All trail cameras have weatherproof cases, so you don’t have to worry about inclement weather. However, if you’re setting one up in an area where people you don’t know will come and go, you might want to invest in a security case. Made specifically for certain model cameras, or certain brands of cameras, metal security cases can be locked onto a tree or other sturdy object. The camera could still be damaged, but it won’t be easy to steal without some heavy-duty tools.

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Thanks for this article. It has been very informative.  It 's made me aware of what equipment I 'll need for my project.

I've looked at your site several times but haven't ordered anything yet due to confusion about my needs and how things might be set up.  This was very helpful & brings me much closer to purchase.  I will also post your link to my DIY Meetup site.

This was such a well-written summary of critter cameras.  Not skewed to get me to buy a more expensive camera than what I need.  I'm impressed.  Wish more retail stores took your approach to sales--build trust with the buyer.  Based on this article, I would trust you to help me buy a critter camera.  I'll be in touch.


Glad you found this article useful. We look forward to assisting you and to continue earning your trust for many years to come.

Price in india

B&H does ship internationally, and can ship to India. All transactions will be in USD.  You can find the current pricing of an item on its page on our site.  If you click on the image of trail camera above, it will take you to the list of trail camera’s we have available.  Shipping costs would depend on the shipping method that you chose.  If you add the item to your cart, on the right hand side of the page there is a shipping calculator.  Once you chose the country of destination from the drop down menu, the various shipping options, along with their respective costs and shipping times, will be revealed.

Do these cameras make any noise? I am thinking of using one to monitor my front gate but I am thinking if they make noise, it might draw attention to it.



In general no they do not, not anything that is audible enough to spook an animal or alert a burglar per se.  These are desinged to be hidden and capture images without disturbing the environment.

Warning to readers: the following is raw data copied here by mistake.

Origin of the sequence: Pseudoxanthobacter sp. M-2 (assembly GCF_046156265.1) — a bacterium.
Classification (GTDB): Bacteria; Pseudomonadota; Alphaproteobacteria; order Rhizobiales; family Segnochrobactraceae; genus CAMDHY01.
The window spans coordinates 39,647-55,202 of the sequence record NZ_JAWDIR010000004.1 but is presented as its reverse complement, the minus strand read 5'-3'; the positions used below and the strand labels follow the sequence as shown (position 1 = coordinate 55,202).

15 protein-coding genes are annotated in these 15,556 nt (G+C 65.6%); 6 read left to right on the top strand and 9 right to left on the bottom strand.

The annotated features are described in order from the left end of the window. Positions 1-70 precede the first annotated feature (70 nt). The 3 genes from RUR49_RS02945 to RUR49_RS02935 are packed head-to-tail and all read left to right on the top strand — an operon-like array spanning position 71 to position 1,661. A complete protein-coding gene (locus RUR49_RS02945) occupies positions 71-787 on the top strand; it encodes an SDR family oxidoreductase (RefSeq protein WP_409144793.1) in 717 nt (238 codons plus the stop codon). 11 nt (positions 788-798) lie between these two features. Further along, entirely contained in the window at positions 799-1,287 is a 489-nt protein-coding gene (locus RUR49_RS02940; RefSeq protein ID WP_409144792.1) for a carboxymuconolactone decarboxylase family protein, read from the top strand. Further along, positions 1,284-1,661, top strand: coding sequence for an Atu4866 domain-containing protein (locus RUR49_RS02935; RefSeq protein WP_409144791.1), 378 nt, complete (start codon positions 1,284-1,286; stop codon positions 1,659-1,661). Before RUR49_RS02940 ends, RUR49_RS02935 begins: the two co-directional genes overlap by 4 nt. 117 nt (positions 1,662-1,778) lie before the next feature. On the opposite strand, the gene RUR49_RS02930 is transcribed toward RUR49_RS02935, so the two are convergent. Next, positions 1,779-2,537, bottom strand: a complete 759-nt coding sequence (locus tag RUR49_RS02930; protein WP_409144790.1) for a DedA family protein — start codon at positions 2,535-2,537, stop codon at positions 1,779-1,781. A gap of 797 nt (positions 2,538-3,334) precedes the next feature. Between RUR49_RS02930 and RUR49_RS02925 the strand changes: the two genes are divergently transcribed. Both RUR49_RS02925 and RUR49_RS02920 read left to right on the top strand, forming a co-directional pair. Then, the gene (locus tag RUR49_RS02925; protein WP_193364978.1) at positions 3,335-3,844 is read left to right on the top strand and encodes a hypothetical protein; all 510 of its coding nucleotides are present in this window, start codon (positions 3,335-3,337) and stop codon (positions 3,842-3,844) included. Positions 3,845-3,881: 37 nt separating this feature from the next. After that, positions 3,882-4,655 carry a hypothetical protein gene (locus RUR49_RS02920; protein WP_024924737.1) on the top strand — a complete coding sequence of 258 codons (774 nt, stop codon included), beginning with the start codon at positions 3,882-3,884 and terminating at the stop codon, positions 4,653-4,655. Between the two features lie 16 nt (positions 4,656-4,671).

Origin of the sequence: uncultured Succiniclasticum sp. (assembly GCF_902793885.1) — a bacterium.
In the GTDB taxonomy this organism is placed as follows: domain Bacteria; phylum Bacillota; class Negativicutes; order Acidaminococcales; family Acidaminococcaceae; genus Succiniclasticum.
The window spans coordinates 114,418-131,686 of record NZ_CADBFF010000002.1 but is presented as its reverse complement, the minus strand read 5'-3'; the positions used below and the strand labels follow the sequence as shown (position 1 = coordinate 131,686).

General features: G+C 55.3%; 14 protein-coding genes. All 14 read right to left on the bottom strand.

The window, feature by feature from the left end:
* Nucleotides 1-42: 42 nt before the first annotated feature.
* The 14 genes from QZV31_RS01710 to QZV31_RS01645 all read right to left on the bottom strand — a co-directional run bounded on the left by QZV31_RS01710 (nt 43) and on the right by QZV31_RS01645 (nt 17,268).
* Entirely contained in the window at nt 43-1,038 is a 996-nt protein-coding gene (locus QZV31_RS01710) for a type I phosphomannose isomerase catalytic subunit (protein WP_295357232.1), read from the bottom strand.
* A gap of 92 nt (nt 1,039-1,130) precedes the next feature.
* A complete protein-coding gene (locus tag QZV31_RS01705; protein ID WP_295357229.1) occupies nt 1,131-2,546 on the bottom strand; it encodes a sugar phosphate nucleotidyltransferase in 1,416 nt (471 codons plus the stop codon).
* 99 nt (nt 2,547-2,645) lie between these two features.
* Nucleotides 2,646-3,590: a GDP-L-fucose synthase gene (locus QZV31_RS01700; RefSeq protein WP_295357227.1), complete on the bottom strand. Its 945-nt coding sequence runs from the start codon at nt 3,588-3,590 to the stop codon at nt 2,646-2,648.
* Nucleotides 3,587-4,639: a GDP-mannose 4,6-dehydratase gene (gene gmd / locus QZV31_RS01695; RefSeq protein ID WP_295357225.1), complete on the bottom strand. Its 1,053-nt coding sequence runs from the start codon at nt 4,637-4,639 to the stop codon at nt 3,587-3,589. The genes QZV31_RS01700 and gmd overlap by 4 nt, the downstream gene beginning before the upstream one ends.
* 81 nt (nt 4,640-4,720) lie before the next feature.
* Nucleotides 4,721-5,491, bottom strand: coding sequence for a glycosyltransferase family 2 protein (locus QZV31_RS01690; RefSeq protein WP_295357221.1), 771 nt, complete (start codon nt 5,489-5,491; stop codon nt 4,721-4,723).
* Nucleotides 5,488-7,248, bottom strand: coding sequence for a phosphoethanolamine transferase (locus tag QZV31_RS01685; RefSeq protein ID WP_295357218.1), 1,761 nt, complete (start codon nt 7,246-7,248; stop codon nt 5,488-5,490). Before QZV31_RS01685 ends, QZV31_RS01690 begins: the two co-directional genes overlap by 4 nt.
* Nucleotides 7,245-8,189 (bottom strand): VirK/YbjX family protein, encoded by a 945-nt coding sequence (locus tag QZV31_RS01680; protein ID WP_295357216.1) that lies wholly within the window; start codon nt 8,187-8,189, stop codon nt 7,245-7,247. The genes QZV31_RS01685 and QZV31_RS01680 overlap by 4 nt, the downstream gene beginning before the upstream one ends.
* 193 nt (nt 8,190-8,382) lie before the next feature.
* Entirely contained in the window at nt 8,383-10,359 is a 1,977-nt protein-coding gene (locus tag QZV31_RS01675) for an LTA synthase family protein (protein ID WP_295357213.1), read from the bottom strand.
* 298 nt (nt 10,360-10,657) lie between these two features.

I would like to buy one. .please tell me how

Below is a link to all of these cameras on our website for you to browse over.  When you see one you wish to purchase, click on the "Add to cart" button.

intrested in the trail and wildlife camera for study of some strange elusive shy super rear unheard off creature need a good battery for long time and a motion sensor to capture videos n picture 

Check out the link below, which will take you to our trail camera options on our website.  On the left hand side are search criteria filters you may select to help narrow the selection down to only those which have all the features you want.  Most of them will be able to help you capture images of elusive creatures and have long battery life.  See this link:


Hi William -

Check out the link below, which will take you to our trail camera options on our website.  On the left hand side are search criteria filters you may select to help narrow the selection down to only those which have all the features you want.  Most of them will be able to help you capture images of elusive offenders and have long battery life.  See this link:

This is one of our most popular trail cameras:

The camo Strike Force Trail Camera from Browning has a CMOS image sensor and captures 10MP still images and 2-min HD 1280 x 720 video clips with sound. Its infrared LED flash features a range of over 100' at night. Time-lapse shooting mode captures images at pre-set intervals from 5 sec to 5 min, enabling you to see change over time. The camera also offers motion-detect mode via the PIR (passive infrared) motion sensor, which has a detection range of 40-45' and a fast trigger speed of 0.7 sec. Enjoy the ability to capture up to 8 images in Multi-Shot mode or 6 in Rapid Fire mode--ensuring that you don't miss the action. A small text LCD screen displays information such as mode, number of pictures or videos taken, and remaining battery life.

The Strike Force runs on 6 AA alkaline or lithium batteries, which are available separately, and is configured with a 12V external power jack. It accepts SD/SDHC memory cards up to 32GB. It is equipped with a TV Out connector for viewing images on a television screen and a USB port for file transfer to a computer. The included Buck Watch Timelapse Viewer Software CD-ROM allows you to play back your time-lapse video files on a computer running the Windows XP, Vista or 7 operating system.

Please contact us via e-mail if you have additional questions: